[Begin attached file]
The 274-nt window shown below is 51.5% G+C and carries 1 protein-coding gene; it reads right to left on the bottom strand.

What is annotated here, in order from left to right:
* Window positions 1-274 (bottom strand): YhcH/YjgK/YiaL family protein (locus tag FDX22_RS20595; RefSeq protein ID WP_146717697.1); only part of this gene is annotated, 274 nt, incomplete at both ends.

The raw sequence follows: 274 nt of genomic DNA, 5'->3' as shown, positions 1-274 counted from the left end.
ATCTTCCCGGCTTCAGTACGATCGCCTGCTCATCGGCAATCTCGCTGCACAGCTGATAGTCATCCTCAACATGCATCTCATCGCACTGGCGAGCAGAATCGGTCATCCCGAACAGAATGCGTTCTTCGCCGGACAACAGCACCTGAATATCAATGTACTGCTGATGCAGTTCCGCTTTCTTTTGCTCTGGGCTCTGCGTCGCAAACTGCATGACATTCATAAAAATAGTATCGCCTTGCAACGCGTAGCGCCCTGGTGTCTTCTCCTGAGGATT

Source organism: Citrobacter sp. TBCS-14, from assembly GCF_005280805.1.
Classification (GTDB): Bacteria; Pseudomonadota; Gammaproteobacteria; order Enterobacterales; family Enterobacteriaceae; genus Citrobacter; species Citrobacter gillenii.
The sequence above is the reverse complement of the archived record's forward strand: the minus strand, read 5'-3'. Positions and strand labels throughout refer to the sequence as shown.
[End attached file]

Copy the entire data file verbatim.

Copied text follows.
The 274-nt window shown below is 51.5% G+C and carries 1 protein-coding gene; it reads right to left on the bottom strand.

What is annotated here, in order from left to right:
* Window positions 1-274 (bottom strand): YhcH/YjgK/YiaL family protein (locus tag FDX22_RS20595; RefSeq protein ID WP_146717697.1); only part of this gene is annotated, 274 nt, incomplete at both ends.

The raw sequence follows: 274 nt of genomic DNA, 5'->3' as shown, positions 1-274 counted from the left end.
ATCTTCCCGGCTTCAGTACGATCGCCTGCTCATCGGCAATCTCGCTGCACAGCTGATAGTCATCCTCAACATGCATCTCATCGCACTGGCGAGCAGAATCGGTCATCCCGAACAGAATGCGTTCTTCGCCGGACAACAGCACCTGAATATCAATGTACTGCTGATGCAGTTCCGCTTTCTTTTGCTCTGGGCTCTGCGTCGCAAACTGCATGACATTCATAAAAATAGTATCGCCTTGCAACGCGTAGCGCCCTGGTGTCTTCTCCTGAGGATT

Source organism: Citrobacter sp. TBCS-14, from assembly GCF_005280805.1.
Classification (GTDB): Bacteria; Pseudomonadota; Gammaproteobacteria; order Enterobacterales; family Enterobacteriaceae; genus Citrobacter; species Citrobacter gillenii.
The sequence above is the reverse complement of the archived record's forward strand: the minus strand, read 5'-3'. Positions and strand labels throughout refer to the sequence as shown.